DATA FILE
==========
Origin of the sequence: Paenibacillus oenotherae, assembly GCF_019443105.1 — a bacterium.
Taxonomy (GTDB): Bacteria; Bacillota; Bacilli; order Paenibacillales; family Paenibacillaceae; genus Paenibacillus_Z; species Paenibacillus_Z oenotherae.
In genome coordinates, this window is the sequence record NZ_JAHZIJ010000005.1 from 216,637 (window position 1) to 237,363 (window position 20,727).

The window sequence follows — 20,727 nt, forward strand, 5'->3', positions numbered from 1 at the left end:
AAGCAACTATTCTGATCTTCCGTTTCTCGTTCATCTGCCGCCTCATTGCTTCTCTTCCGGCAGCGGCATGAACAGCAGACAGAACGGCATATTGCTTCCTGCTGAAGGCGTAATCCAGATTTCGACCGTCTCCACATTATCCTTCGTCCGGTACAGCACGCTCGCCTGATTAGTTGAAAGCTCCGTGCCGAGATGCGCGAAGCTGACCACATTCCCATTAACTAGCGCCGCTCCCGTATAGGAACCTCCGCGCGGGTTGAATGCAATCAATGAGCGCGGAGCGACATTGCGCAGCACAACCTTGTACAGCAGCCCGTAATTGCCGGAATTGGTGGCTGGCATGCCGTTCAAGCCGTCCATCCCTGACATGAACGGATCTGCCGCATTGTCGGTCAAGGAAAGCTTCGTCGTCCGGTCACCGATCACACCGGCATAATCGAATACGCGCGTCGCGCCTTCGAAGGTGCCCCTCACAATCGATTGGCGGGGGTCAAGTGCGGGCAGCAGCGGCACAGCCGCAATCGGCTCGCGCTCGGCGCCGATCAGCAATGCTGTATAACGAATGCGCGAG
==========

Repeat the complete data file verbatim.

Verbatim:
Origin of the sequence: Paenibacillus oenotherae, assembly GCF_019443105.1 — a bacterium.
Taxonomy (GTDB): Bacteria; Bacillota; Bacilli; order Paenibacillales; family Paenibacillaceae; genus Paenibacillus_Z; species Paenibacillus_Z oenotherae.
In genome coordinates, this window is the sequence record NZ_JAHZIJ010000005.1 from 216,637 (window position 1) to 237,363 (window position 20,727).

The window sequence follows — 20,727 nt, forward strand, 5'->3', positions numbered from 1 at the left end:
AAGCAACTATTCTGATCTTCCGTTTCTCGTTCATCTGCCGCCTCATTGCTTCTCTTCCGGCAGCGGCATGAACAGCAGACAGAACGGCATATTGCTTCCTGCTGAAGGCGTAATCCAGATTTCGACCGTCTCCACATTATCCTTCGTCCGGTACAGCACGCTCGCCTGATTAGTTGAAAGCTCCGTGCCGAGATGCGCGAAGCTGACCACATTCCCATTAACTAGCGCCGCTCCCGTATAGGAACCTCCGCGCGGGTTGAATGCAATCAATGAGCGCGGAGCGACATTGCGCAGCACAACCTTGTACAGCAGCCCGTAATTGCCGGAATTGGTGGCTGGCATGCCGTTCAAGCCGTCCATCCCTGACATGAACGGATCTGCCGCATTGTCGGTCAAGGAAAGCTTCGTCGTCCGGTCACCGATCACACCGGCATAATCGAATACGCGCGTCGCGCCTTCGAAGGTGCCCCTCACAATCGATTGGCGGGGGTCAAGTGCGGGCAGCAGCGGCACAGCCGCAATCGGCTCGCGCTCGGCGCCGATCAGCAATGCTGTATAACGAATGCGCGAG